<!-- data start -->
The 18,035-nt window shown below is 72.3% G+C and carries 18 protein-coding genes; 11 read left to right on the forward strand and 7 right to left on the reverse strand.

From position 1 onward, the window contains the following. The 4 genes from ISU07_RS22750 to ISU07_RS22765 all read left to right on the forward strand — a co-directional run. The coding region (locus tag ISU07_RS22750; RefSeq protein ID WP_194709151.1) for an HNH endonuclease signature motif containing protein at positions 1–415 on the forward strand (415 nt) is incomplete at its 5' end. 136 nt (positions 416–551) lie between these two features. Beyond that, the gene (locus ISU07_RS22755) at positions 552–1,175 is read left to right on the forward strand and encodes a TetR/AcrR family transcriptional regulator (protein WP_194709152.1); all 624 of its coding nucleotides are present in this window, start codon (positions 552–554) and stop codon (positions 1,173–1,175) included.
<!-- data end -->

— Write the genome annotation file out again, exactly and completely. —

The 18,035-nt window shown below is 72.3% G+C and carries 18 protein-coding genes; 11 read left to right on the forward strand and 7 right to left on the reverse strand.

From position 1 onward, the window contains the following. The 4 genes from ISU07_RS22750 to ISU07_RS22765 all read left to right on the forward strand — a co-directional run. The coding region (locus tag ISU07_RS22750; RefSeq protein ID WP_194709151.1) for an HNH endonuclease signature motif containing protein at positions 1–415 on the forward strand (415 nt) is incomplete at its 5' end. 136 nt (positions 416–551) lie between these two features. Beyond that, the gene (locus ISU07_RS22755) at positions 552–1,175 is read left to right on the forward strand and encodes a TetR/AcrR family transcriptional regulator (protein WP_194709152.1); all 624 of its coding nucleotides are present in this window, start codon (positions 552–554) and stop codon (positions 1,173–1,175) included.